I loosened my embrace and pulled back to look at Bruce. “If anything happens,” I said, “I don’t want to be kept alive as a vegetable.” I knew logically that these were my wishes, but I finally had the need, and the courage, to voice them in a way that left no doubt.
We’d already had this conversation. More than one in fact, but those had been hypothetical. On Christmas Day in 2000, it was suddenly real. Two days earlier we’d huddled together as the surgeon detailed the risks involved in cutting a jumbo-egg-sized tumor from the interior of my heart. When I agreed to the surgery I also made clear my end-of-life wishes should something go wrong.
“You’re going to be fine,” Bruce said.
“I hope so, sweet love. But I need to know that you’ll be able to make the tough decisions if it comes to that.”
“I will. I would feel exactly the same if it was me,” Bruce assured me. This clearly was not easy for him to say, but even so, I knew I could count on him.
Eight years later our roles were reversed when the most powerful chemotherapy available had weakened Bruce’s body but failed to vanquish the Stage IV cancer that ravaged his esophagus and liver. Bruce decided to stop treatment. He chose quality of life over quantity.
When Bruce called our children and siblings to tell them of his decision, we both felt relief that they didn’t try to persuade him to try more treatment. Frank discussions, as well as sharing our living wills and healthcare directives, had set the stage for this difficult conversation.
We met with his oncologist to make it official. Sitting side by side, my hand resting on his thigh and his hand atop mine, tears in our eyes, Bruce told her, “I’m done. I don’t want to die with chemo in my veins or a tube in my stomach.” He would not spend his last days tethered to an IV for treatments that would sap his body and addle his brain. Instead, he chose to live his life as fully as possible.
“I understand.” She wasn’t surprised.
“I want to die at home,” Bruce emphatically told her.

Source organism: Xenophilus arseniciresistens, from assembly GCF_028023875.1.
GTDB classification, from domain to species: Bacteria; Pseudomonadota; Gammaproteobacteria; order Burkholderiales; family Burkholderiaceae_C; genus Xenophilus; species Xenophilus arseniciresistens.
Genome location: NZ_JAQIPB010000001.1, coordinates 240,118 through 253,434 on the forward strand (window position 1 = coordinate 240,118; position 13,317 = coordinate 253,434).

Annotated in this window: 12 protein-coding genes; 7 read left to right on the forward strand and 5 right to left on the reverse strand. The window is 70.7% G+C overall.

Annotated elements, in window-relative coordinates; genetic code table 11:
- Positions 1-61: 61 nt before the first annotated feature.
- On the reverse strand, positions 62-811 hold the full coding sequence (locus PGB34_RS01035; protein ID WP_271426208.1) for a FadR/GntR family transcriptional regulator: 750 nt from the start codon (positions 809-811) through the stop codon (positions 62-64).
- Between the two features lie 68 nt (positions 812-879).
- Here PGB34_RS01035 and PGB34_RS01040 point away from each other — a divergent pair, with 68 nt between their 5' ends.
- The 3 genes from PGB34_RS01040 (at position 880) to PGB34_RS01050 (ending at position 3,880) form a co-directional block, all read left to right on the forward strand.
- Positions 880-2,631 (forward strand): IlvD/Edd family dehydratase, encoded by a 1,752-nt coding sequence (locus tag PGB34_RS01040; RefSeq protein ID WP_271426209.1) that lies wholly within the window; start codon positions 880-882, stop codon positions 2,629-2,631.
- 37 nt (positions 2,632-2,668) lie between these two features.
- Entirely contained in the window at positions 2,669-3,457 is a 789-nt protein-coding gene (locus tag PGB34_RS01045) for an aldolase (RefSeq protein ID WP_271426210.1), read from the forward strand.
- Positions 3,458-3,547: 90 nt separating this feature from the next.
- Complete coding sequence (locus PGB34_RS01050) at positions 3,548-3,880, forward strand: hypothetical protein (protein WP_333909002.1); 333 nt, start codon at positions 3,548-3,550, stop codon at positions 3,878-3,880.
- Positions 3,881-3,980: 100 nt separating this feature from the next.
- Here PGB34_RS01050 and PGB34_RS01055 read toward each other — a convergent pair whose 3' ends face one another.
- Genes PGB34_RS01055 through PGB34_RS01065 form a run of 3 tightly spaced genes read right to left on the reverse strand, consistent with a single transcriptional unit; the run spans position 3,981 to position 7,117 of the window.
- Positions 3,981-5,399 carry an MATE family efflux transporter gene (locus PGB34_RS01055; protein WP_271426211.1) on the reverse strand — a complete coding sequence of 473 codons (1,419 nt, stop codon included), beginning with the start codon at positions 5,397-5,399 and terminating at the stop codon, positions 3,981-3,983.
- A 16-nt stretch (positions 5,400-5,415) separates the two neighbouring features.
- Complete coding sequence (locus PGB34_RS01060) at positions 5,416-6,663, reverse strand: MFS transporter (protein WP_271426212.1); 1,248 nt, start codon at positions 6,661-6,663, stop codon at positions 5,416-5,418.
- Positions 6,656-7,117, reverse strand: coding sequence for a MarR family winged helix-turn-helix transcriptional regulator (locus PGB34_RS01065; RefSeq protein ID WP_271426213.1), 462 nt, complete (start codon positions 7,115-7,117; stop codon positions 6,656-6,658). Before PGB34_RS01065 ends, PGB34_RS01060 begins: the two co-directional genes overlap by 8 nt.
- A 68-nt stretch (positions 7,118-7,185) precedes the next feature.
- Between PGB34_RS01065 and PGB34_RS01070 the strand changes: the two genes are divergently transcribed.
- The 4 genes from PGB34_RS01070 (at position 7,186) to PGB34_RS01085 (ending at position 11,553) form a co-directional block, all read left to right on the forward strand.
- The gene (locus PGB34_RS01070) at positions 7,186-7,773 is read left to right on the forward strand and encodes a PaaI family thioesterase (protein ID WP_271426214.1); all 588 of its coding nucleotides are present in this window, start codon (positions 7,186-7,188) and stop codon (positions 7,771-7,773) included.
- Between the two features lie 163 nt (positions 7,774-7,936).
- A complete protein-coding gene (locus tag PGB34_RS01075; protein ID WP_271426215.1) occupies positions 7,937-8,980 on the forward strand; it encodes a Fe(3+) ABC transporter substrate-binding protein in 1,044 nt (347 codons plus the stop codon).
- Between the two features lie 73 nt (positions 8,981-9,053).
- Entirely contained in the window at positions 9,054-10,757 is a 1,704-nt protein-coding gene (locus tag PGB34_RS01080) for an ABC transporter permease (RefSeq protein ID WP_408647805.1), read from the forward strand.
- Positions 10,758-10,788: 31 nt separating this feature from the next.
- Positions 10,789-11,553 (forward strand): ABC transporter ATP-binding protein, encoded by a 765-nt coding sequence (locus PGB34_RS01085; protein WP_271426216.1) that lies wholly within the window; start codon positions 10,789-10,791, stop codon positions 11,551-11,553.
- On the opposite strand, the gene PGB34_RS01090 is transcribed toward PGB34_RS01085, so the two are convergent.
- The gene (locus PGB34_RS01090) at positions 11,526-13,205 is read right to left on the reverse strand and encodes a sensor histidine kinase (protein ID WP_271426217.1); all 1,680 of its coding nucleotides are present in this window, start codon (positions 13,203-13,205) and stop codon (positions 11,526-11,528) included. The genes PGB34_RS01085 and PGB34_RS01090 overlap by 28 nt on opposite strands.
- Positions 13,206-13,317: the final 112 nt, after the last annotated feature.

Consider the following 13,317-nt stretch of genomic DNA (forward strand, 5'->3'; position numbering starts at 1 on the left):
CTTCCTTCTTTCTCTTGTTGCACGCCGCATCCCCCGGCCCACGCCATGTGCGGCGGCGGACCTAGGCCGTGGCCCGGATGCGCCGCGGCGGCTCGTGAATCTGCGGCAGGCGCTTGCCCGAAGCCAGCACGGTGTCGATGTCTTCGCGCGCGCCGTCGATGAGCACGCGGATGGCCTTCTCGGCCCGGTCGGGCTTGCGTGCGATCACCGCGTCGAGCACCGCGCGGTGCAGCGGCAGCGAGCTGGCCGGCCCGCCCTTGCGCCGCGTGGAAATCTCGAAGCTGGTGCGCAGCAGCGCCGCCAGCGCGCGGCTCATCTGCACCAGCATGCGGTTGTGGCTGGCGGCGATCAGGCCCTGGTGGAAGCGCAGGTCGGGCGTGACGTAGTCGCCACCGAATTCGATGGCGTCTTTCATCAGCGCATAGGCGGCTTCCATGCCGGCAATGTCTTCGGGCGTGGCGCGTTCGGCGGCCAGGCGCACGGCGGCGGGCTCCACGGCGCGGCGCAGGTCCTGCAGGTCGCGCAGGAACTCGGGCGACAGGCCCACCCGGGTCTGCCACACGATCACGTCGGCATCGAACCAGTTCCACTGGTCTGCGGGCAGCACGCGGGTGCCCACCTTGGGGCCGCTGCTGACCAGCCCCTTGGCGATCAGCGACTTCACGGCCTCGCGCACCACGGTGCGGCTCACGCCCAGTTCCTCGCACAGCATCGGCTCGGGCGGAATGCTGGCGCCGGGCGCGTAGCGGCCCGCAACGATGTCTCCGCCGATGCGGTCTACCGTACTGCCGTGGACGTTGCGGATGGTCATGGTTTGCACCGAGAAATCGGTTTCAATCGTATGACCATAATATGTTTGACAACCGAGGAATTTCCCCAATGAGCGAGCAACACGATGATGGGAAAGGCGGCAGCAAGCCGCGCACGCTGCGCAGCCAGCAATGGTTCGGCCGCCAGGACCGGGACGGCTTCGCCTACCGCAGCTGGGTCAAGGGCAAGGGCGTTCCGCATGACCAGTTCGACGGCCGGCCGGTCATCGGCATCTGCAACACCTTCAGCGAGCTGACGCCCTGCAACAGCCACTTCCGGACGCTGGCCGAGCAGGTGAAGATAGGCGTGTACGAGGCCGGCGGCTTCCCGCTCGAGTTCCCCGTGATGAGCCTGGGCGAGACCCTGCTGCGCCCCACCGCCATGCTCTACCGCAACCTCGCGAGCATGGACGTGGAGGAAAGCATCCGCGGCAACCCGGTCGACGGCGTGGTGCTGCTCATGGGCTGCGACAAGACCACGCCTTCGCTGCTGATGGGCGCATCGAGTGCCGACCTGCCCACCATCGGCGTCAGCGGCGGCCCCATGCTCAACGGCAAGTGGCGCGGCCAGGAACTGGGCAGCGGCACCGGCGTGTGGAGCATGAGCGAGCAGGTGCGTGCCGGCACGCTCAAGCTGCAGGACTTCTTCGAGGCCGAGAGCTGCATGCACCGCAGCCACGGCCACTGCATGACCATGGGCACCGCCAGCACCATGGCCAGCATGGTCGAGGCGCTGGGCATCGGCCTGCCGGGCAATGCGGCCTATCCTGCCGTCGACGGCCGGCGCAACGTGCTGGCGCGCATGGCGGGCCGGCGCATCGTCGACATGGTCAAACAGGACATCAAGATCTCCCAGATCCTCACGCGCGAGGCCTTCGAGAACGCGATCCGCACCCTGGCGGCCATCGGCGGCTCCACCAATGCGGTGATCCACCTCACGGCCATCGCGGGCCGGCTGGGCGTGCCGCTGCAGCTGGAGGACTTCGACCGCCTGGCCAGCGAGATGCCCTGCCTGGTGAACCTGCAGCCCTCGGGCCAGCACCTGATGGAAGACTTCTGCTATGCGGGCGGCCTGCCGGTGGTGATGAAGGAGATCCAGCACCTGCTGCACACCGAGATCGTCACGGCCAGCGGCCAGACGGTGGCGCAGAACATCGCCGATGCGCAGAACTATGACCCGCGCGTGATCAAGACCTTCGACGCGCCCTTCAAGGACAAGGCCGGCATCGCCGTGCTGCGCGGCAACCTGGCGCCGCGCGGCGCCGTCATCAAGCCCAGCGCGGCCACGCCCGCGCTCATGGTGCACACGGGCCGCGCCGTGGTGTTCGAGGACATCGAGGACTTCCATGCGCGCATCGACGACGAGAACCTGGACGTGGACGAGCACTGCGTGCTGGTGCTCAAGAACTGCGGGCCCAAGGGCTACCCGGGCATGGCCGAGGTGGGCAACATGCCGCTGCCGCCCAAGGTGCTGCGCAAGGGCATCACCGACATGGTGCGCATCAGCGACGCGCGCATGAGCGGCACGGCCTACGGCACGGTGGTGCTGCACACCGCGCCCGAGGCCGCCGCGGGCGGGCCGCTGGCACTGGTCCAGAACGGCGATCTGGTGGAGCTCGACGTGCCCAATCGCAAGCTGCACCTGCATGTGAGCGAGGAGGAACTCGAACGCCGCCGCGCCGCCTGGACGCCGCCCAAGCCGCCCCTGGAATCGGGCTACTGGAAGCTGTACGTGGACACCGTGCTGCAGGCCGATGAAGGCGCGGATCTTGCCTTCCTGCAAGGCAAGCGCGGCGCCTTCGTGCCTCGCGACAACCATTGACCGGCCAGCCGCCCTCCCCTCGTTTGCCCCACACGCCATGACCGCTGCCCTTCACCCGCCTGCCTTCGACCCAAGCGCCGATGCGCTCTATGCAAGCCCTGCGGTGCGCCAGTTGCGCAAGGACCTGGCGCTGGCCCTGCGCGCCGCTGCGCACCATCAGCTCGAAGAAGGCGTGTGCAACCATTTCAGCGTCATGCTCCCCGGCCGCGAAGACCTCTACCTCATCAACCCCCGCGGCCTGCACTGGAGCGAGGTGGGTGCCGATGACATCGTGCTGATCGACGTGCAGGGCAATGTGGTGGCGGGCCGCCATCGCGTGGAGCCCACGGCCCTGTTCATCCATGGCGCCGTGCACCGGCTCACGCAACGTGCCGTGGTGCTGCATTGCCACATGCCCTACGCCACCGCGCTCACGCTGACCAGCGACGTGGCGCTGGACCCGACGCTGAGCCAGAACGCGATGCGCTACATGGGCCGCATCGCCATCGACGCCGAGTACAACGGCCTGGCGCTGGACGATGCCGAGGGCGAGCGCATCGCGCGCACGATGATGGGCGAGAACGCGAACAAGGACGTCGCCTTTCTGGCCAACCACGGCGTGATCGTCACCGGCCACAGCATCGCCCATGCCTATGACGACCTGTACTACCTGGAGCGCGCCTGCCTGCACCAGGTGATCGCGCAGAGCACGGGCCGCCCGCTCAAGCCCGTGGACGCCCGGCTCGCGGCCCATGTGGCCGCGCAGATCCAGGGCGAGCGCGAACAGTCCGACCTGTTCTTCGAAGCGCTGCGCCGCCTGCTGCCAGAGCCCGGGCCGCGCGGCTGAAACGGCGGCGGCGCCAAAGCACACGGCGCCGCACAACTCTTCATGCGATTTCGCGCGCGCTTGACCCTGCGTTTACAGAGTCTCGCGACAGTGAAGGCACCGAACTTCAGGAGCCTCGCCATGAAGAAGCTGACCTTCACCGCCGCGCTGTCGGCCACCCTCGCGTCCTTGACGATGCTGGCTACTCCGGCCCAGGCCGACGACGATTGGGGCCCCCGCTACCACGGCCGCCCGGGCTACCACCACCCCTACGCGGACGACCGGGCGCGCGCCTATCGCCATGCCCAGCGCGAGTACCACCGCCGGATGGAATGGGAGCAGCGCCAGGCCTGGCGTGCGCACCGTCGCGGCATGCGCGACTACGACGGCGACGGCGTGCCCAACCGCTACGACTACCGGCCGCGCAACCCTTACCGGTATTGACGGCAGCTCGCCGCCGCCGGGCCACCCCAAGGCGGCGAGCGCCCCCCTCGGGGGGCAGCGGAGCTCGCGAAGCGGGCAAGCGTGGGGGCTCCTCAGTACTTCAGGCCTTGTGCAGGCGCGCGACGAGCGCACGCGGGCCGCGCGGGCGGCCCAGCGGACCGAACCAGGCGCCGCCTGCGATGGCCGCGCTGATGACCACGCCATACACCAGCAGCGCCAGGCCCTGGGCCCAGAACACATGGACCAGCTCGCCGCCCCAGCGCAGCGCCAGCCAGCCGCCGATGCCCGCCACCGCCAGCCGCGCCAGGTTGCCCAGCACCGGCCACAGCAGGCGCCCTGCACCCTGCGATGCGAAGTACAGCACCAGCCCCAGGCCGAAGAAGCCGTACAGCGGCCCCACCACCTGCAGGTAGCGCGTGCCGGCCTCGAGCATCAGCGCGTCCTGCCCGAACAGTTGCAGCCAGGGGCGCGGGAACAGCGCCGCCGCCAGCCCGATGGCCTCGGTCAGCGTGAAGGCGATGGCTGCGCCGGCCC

“I don’t see any reason why you can’t. Hospice can come to you on an outpatient basis.”
“You said last time that I’d probably have three to six months. Do you think it will be closer to three or six?” Bruce was already pivoting to planning the rest of his life.
“It’s impossible to tell,” she replied, not comfortable going beyond citing a range.
Bruce didn’t let her off the hook. “If I made you guess, what would you say?”
“I’d say it would be closer to three months.”
As it turned out she was right on the money: Bruce would live another two months and twelve days.
Bruce’s decision to stop treatment was not as hard as one might expect. We had been talking about it in the abstract for months, even years. We had living wills and health care directives. We had reaffirmed them when I’d had open-heart surgery, again when Bruce was diagnosed. Now, when the abstract became real, we did not agonize over whether it was still what we wanted. Our end-of-life wishes had been formed over a lifetime of watching people die, and just as importantly, watching people live.
It was strangely calming to have a more certain future and to be in position to better plan. The path became so clear, the priorities lit in neon. How Bruce wanted to live and to die was his choice, and my role was to make it happen. Our family had a single goal that everyone could devote themselves to—Bruce living the rest of his life as fully as possible. Little did we know that by focusing on easing his transition we would also be easing ours.
The many conversations we’d had over the years ensured his end-of-life experience was exactly what he wanted, albeit sooner than we wanted or expected. Doctors worked as a team to fulfill Bruce’s wishes, fully supportive of his decision. Appreciative family and friends took advantage of the opportunity to say good-bye. These last months were some of the most celebratory, peaceful, and intimate we had shared during our forty-six years together.
Susan Ducharme Hoben is the author of Dying Well: Our Journey of Love and Loss, a memoir about an uplifting end-of-life journey that offers a thought-provoking perspective on dying.
Comments are closed.